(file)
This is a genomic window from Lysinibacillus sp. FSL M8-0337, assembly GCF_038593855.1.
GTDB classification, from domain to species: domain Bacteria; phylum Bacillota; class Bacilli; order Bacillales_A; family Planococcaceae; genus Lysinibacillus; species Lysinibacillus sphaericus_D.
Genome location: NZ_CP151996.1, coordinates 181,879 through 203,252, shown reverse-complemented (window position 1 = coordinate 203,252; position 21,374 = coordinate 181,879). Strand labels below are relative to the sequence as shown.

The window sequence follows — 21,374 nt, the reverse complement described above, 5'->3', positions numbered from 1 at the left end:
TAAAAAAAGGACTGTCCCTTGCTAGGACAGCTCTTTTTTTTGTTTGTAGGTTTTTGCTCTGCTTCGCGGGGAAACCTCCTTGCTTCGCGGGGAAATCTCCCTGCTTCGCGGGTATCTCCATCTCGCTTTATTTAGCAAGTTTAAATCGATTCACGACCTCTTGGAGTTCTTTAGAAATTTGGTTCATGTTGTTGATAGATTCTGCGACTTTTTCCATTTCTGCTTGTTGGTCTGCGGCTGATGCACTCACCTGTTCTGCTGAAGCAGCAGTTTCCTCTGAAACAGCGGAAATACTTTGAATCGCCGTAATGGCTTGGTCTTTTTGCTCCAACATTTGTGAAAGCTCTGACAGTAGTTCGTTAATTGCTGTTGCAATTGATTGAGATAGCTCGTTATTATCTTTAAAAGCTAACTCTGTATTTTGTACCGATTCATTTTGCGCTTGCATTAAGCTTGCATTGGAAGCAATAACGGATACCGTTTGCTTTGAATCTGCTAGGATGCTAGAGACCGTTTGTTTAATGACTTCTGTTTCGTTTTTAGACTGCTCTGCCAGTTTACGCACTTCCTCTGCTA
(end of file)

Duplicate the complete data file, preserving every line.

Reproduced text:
This is a genomic window from Lysinibacillus sp. FSL M8-0337, assembly GCF_038593855.1.
GTDB classification, from domain to species: domain Bacteria; phylum Bacillota; class Bacilli; order Bacillales_A; family Planococcaceae; genus Lysinibacillus; species Lysinibacillus sphaericus_D.
Genome location: NZ_CP151996.1, coordinates 181,879 through 203,252, shown reverse-complemented (window position 1 = coordinate 203,252; position 21,374 = coordinate 181,879). Strand labels below are relative to the sequence as shown.

The window sequence follows — 21,374 nt, the reverse complement described above, 5'->3', positions numbered from 1 at the left end:
TAAAAAAAGGACTGTCCCTTGCTAGGACAGCTCTTTTTTTTGTTTGTAGGTTTTTGCTCTGCTTCGCGGGGAAACCTCCTTGCTTCGCGGGGAAATCTCCCTGCTTCGCGGGTATCTCCATCTCGCTTTATTTAGCAAGTTTAAATCGATTCACGACCTCTTGGAGTTCTTTAGAAATTTGGTTCATGTTGTTGATAGATTCTGCGACTTTTTCCATTTCTGCTTGTTGGTCTGCGGCTGATGCACTCACCTGTTCTGCTGAAGCAGCAGTTTCCTCTGAAACAGCGGAAATACTTTGAATCGCCGTAATGGCTTGGTCTTTTTGCTCCAACATTTGTGAAAGCTCTGACAGTAGTTCGTTAATTGCTGTTGCAATTGATTGAGATAGCTCGTTATTATCTTTAAAAGCTAACTCTGTATTTTGTACCGATTCATTTTGCGCTTGCATTAAGCTTGCATTGGAAGCAATAACGGATACCGTTTGCTTTGAATCTGCTAGGATGCTAGAGACCGTTTGTTTAATGACTTCTGTTTCGTTTTTAGACTGCTCTGCCAGTTTACGCACTTCCTCTGCTA